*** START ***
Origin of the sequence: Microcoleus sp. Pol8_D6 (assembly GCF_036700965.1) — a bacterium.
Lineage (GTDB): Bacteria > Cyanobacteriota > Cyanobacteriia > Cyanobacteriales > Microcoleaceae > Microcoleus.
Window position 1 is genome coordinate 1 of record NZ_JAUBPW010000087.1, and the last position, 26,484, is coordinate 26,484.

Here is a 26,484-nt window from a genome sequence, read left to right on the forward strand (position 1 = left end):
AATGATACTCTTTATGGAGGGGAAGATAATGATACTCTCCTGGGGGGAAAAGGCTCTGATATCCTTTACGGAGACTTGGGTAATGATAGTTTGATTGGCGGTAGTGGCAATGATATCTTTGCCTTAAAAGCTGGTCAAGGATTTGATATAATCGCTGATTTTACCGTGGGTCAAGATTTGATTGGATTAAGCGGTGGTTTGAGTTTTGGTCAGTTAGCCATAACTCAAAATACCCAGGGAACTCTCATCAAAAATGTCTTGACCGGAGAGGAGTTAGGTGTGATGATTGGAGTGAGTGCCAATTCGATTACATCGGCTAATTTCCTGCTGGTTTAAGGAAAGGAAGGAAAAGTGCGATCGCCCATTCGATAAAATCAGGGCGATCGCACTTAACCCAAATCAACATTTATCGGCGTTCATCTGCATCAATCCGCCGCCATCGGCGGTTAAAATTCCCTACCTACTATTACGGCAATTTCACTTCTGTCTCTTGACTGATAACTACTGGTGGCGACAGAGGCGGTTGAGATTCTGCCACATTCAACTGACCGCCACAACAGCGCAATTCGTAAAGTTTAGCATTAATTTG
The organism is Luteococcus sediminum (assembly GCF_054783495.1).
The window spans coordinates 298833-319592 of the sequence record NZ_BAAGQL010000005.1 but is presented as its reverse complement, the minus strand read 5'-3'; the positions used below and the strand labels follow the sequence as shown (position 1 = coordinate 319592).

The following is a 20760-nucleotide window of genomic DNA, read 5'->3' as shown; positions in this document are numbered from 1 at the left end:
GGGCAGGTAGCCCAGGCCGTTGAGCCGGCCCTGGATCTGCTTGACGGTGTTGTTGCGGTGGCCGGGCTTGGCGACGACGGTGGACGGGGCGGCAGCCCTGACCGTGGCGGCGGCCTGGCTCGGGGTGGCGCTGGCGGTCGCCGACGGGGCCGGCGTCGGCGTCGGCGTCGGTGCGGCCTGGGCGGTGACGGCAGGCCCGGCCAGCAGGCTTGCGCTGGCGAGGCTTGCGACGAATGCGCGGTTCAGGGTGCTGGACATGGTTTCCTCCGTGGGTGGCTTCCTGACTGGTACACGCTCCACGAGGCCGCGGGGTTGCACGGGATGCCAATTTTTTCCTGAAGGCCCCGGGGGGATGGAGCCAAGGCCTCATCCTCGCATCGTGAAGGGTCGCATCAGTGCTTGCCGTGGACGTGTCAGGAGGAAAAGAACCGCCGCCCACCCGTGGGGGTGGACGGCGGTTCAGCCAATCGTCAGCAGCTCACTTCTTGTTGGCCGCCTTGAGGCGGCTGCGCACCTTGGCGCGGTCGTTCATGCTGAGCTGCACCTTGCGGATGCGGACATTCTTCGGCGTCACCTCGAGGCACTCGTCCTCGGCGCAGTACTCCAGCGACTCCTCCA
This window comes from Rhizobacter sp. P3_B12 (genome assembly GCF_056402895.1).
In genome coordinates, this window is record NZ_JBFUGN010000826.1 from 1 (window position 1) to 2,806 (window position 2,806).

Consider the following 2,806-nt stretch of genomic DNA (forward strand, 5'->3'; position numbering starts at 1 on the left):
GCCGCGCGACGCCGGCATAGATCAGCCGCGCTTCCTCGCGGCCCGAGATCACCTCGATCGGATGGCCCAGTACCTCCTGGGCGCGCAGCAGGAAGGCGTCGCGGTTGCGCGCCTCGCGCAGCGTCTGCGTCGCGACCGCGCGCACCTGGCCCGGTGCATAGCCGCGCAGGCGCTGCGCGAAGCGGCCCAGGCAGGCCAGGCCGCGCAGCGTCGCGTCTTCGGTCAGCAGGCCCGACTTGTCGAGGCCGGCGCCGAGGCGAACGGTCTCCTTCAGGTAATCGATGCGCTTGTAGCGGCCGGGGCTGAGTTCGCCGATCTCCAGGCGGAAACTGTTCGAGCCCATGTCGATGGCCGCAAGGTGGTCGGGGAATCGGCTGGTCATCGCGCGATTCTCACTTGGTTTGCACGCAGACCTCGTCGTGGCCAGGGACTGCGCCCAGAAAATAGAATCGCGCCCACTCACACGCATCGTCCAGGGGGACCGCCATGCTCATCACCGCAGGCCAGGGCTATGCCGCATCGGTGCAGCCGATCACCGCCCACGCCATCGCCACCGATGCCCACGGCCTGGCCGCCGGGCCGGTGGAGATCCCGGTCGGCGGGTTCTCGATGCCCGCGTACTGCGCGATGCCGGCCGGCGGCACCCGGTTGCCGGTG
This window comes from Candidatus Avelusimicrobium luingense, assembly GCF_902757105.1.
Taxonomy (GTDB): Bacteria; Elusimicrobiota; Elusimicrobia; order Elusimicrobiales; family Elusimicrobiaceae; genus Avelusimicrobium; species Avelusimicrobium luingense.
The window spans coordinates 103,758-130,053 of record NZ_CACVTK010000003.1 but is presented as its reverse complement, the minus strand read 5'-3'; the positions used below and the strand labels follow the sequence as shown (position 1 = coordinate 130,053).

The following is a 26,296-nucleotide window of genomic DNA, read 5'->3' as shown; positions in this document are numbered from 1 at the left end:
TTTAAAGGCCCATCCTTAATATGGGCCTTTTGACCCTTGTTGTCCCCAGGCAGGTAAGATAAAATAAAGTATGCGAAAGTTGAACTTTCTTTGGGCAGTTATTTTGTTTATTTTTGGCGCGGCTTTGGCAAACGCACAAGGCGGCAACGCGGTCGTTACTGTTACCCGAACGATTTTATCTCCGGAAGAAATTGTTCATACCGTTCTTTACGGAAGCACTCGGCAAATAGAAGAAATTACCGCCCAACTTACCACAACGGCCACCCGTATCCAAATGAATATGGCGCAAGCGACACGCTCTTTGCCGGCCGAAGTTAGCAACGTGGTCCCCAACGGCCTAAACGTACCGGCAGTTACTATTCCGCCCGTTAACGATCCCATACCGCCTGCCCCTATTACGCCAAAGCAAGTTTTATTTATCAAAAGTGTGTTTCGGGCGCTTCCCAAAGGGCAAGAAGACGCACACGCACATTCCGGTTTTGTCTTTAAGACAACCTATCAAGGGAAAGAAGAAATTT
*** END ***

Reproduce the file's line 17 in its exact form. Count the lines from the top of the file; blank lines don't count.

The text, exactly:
The following is a 26,296-nucleotide window of genomic DNA, read 5'->3' as shown; positions in this document are numbered from 1 at the left end: